1. Manual removal: The doctor inserts an endoscope, a tube with a camera on its end, inside the ear canal to view it on a monitor. Specialized tools are then used to chip the impacted ear wax and suction it out gently.
  1. Medication: Recurrent impacted cerumen may require medication. The doctor may prescribe child-safe medicated ear drops for relief from ear wax build-up.

How To Remove Ear Wax At Home?

If your child is younger than six years, you must see a doctor for any ear wax build-up. You may consider the following home remedies for children older than six years (7).

  1. Child-safe ear wax softener ear drops: These drops are often hydrogen peroxide-based. Avoid those with carbamide peroxide if your child is younger than 12 years since the compound could be unsafe for them (8). You may use the drops for four days or as directed on the packaging.
  1. Baking soda solution: You may make homemade baking soda ear drops by mixing a quarter teaspoon (1.25ml) of baking soda with two teaspoons (10ml) of water. Add five drops in the affected ear twice a day for four days.
  1. Ear canal flushing: You will need a bulb syringe, which you can purchase at a pharmacy. Suction some lukewarm water in the syringe and squirt it into the ear canal. Wait for a few seconds and then tilt the child’s head to let the water out. You may do this three to four times in one session. This needs to be done only following the advice of a doctor.

Avoid pouring oils or glycerine in your child’s ear since it may affect the ear drum or may cause irritation. Never try ear candling since it could increase the risk of burns (9). If your child has no relief from ear wax build-up for four days, consult a doctor for treatment.

Frequently Asked Questions

1. What color should children’s ear wax be?

New ear wax in children is golden-yellow, while older wax is brown or black (7).

2. How do I prevent excess ear wax production in my child?

Some tips to prevent excess ear wax production are (10):

  • Avoid cleaning your children’s ears with cotton swabs or buds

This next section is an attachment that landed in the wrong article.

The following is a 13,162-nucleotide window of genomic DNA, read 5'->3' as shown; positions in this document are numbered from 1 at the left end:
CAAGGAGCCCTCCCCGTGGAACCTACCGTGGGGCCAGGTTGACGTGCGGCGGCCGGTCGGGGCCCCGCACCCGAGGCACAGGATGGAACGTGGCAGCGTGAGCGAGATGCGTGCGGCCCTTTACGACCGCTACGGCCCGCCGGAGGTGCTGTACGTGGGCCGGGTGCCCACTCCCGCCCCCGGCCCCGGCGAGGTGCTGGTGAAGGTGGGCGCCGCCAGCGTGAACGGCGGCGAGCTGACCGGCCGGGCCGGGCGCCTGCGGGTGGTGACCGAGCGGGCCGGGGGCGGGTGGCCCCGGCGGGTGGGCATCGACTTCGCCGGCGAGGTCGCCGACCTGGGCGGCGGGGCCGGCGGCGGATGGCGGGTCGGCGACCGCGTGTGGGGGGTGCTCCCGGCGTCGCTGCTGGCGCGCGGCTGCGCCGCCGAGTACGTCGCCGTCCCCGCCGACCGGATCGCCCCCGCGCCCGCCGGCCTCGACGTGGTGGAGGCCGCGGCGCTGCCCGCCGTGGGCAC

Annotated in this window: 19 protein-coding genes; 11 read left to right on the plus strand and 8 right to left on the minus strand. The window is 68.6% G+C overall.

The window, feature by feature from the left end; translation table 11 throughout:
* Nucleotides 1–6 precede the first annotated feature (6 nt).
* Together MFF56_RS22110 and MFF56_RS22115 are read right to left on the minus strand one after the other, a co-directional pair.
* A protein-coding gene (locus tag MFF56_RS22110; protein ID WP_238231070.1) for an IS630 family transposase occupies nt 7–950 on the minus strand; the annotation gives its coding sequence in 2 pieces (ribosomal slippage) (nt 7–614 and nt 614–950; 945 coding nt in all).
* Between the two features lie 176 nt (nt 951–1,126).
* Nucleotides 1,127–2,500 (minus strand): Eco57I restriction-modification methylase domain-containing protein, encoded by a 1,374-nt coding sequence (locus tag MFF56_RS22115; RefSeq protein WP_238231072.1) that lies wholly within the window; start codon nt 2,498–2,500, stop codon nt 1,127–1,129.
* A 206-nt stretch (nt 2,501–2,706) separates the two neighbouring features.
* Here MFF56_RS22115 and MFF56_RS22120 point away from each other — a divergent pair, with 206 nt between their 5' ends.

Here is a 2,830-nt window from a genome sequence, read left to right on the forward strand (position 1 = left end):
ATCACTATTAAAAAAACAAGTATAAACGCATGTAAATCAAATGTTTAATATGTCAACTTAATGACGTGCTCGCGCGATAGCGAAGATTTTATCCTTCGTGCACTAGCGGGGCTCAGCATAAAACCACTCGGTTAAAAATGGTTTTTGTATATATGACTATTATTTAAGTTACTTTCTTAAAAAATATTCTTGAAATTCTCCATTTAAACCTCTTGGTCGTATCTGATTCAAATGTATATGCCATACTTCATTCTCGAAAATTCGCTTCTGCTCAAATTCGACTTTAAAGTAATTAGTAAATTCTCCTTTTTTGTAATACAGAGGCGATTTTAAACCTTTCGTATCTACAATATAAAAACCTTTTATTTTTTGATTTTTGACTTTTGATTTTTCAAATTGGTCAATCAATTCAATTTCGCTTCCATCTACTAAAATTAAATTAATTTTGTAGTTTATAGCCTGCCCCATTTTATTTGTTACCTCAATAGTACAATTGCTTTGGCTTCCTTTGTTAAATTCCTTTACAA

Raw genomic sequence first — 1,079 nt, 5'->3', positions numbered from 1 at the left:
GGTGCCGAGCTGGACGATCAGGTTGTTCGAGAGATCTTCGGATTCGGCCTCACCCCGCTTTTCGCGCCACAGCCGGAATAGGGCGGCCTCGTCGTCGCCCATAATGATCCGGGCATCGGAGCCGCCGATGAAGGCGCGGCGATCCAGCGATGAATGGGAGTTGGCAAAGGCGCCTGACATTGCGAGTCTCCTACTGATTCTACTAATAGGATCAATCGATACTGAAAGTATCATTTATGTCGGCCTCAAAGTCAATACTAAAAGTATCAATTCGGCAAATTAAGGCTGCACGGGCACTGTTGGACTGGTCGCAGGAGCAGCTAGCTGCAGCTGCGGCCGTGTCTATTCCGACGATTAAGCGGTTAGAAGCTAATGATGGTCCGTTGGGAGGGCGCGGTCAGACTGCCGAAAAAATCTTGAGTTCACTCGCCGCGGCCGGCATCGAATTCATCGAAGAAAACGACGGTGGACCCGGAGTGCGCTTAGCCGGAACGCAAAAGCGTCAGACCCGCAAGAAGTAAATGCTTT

• Don’t use hairpins or toothpicks to clean the ears, as they may scratch the ear canal, leading to infection
  • Don’t use ear candles to clean the ears
  • Limit the use of earplugs
  • If your child complains of ear fullness or pain, contact a doctor

Ear wax is a normal bodily secretion but may often get impacted due to various factors. The use of cotton swabs, especially by children themselves, could increase the risk of impacted cerumen. Home remedies could provide relief in most cases. However, prolonged impaction of ear wax and ear wax build-up due to underlying disorders will require medical treatment to avoid complications and have a healthy ear.

Key Pointers

  • An ear wax accumulation could cause pain, irritation, and itchiness in the ear.
  • The build-up could increase due to using cotton swabs or the placement of objects in the ear canal.
  • A doctor may conduct the irrigation technique, prescribe medications, or manually remove the plug.
  • Consult your pediatrician to know the right techniques to remove earplugs at home.
  • They may suggest ear wax softeners, baking soda solution, or ear canal flushing technique.

References:

MomJunction's articles are written after analyzing the research works of expert authors and institutions. Our references consist of resources established by authorities in their respective fields. You can learn more about the authenticity of the information we present in our editorial policy.
Was this information helpful?
thumbsupthumbsdown
The following two tabs change content below.

Reshmi Das

Reshmi Das has over three years of experience as a clinical coordinator, medical content writer and medical conference coordinator. Her continuous interest in medical journals and writing makes her write well-researched articles for MomJunction. She writes health and wellness articles for children and pregnant and lactating women. Reshmi has completed her post graduation in Biotechnology from MITS School of Biotechnology,... more

Dr. Neema Shrestha

(MD)
Dr. Neema Shrestha is a pediatrician with a special interest in the field of neonatology. Currently working in Kathmandu, Nepal, she completed her MBBS from Kasturba Medical College, Manipal in 2008, Diploma in Child Health from D.Y. Patil University in 2011, MD from Nepal Medical College in 2015 and Fellowship in Neonatology from Sir Ganga Ram Hospital, New Delhi in... more

LATEST ARTICLES